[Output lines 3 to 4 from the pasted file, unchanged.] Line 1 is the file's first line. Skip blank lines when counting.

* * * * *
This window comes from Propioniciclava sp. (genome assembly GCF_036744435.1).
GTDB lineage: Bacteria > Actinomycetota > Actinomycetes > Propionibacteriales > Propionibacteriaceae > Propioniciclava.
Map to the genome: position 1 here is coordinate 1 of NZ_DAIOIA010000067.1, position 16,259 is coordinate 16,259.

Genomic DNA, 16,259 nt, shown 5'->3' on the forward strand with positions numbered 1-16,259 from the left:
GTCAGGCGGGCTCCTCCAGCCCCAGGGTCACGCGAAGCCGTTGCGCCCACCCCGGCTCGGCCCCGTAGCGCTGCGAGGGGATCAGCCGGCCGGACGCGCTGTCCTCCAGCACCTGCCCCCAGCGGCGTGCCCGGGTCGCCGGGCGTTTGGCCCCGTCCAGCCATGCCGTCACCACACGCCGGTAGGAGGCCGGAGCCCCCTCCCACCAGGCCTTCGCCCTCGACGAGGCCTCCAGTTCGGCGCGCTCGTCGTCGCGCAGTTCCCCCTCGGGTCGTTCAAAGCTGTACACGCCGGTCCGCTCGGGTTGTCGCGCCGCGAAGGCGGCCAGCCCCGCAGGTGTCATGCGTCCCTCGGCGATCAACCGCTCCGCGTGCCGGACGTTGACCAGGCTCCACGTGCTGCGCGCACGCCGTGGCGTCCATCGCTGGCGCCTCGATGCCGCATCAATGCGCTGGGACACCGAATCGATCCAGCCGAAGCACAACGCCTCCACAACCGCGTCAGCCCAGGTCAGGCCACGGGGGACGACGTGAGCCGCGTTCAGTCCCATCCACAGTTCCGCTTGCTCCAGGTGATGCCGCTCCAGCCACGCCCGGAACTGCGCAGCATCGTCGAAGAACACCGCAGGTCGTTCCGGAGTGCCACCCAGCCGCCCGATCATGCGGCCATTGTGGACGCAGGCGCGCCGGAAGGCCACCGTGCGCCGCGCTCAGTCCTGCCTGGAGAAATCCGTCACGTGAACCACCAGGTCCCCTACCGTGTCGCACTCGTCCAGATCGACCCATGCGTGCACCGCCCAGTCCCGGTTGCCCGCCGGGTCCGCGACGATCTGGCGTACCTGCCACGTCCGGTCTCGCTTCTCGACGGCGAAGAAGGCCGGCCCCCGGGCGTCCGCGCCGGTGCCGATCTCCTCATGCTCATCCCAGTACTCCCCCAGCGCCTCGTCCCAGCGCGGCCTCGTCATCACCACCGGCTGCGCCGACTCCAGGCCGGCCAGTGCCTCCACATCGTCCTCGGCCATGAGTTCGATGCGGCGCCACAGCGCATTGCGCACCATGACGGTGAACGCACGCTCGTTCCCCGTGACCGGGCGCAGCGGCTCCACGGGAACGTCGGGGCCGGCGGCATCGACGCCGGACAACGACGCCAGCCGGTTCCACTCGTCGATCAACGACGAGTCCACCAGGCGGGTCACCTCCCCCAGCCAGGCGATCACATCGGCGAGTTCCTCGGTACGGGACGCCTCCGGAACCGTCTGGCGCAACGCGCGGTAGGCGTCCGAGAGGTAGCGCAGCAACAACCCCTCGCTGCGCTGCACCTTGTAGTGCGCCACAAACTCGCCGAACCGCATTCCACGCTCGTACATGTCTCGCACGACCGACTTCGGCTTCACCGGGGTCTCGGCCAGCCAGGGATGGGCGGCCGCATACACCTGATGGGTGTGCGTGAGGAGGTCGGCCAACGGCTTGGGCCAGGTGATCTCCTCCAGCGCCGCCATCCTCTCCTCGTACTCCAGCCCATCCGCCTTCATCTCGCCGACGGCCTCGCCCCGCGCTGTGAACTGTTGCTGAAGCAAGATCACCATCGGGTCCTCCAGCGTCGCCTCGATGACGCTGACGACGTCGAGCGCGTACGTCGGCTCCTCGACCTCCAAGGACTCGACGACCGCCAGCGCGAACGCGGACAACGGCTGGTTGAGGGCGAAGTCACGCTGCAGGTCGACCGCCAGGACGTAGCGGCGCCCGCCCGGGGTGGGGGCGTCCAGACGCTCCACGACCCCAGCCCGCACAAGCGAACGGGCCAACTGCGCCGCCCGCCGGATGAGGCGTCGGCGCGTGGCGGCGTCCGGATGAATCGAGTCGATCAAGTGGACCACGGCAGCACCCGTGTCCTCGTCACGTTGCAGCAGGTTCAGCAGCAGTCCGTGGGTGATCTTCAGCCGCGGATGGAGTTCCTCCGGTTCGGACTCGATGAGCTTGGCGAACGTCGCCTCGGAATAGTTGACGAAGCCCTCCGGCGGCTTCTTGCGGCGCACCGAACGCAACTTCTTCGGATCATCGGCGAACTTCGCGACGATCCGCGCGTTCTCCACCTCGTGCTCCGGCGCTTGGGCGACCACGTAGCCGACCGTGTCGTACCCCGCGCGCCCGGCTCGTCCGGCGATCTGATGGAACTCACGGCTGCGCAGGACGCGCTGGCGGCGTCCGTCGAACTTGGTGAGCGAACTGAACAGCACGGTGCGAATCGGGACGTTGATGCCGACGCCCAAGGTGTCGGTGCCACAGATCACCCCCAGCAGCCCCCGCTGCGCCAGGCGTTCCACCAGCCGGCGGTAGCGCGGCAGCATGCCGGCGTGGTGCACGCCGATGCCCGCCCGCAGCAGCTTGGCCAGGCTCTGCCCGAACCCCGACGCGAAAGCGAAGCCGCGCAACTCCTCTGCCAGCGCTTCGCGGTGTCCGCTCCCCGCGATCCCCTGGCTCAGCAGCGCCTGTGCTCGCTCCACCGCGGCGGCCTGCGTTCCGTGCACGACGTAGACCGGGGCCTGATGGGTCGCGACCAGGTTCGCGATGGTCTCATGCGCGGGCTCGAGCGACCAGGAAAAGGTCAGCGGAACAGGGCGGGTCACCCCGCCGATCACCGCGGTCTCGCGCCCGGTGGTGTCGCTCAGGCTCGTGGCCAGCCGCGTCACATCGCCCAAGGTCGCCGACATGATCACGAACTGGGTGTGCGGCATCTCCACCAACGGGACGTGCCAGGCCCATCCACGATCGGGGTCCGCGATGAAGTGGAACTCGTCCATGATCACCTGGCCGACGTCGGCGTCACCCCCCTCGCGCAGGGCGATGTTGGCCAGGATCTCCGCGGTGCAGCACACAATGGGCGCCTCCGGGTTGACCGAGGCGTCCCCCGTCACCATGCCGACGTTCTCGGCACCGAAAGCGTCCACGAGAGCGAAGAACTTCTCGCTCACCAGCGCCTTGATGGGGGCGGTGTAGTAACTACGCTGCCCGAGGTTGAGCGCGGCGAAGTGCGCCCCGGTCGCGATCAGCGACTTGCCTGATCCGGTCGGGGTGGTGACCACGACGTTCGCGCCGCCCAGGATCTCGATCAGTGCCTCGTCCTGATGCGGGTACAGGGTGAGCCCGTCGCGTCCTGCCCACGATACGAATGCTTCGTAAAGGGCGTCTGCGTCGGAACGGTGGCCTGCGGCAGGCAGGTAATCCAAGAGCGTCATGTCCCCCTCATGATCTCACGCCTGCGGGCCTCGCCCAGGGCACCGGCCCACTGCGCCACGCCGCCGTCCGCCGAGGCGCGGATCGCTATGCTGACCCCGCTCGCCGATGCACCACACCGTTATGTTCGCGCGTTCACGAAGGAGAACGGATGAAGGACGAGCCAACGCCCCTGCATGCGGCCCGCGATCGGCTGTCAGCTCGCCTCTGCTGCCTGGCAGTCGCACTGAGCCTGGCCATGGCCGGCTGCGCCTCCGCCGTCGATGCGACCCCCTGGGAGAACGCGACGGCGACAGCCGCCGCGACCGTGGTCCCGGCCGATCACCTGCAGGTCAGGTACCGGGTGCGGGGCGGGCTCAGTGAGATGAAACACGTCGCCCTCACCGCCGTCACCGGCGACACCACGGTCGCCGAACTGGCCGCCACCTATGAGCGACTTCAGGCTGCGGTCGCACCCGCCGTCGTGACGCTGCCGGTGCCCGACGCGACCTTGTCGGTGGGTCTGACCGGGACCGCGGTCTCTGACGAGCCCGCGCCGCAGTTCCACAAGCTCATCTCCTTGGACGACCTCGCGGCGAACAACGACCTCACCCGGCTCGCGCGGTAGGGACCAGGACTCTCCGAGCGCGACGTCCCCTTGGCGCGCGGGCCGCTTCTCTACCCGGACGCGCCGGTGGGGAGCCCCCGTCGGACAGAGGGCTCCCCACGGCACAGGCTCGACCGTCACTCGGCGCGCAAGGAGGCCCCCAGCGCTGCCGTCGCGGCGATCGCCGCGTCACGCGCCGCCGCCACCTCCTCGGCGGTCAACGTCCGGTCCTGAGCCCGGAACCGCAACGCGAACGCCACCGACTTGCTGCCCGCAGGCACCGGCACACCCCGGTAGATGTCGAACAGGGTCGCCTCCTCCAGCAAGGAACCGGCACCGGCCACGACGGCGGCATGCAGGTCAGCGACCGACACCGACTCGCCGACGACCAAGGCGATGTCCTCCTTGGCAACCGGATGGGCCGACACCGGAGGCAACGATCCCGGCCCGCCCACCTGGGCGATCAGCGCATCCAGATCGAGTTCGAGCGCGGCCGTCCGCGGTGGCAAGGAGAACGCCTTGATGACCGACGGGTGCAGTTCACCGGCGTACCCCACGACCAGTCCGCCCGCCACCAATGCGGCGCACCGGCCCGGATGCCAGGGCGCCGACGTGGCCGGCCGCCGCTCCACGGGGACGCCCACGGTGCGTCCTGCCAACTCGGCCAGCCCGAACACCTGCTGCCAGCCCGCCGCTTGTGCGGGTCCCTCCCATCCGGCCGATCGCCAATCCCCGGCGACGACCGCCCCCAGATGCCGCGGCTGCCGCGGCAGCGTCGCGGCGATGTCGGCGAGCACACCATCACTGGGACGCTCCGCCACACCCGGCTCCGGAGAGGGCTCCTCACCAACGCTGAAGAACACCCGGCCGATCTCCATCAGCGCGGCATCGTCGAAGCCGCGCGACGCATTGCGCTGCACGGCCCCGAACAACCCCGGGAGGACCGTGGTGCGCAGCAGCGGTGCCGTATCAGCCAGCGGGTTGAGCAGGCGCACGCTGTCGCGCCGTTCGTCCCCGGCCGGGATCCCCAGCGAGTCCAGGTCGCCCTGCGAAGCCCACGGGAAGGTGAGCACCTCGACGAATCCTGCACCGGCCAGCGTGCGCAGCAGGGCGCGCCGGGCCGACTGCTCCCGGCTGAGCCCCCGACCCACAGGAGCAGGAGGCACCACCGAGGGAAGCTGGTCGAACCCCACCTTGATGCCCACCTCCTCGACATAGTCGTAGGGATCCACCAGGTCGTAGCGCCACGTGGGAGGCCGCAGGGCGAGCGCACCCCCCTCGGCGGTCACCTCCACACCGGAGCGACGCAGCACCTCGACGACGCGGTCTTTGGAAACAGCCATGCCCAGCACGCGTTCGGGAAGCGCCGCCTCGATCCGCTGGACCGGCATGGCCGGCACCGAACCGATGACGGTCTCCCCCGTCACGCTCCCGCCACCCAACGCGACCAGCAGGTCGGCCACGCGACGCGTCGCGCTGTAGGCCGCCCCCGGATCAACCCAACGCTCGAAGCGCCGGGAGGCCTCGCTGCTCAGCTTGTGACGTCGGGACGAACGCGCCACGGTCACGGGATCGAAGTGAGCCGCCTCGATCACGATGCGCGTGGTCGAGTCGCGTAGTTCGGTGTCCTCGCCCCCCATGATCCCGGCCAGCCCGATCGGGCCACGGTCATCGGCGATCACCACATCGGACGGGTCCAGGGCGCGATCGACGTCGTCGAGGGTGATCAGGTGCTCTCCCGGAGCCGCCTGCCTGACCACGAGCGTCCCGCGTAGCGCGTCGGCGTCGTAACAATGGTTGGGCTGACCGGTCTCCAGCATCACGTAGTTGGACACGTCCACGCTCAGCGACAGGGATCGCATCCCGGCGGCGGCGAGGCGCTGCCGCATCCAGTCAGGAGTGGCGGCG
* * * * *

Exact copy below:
Map to the genome: position 1 here is coordinate 1 of NZ_DAIOIA010000067.1, position 16,259 is coordinate 16,259.

Genomic DNA, 16,259 nt, shown 5'->3' on the forward strand with positions numbered 1-16,259 from the left: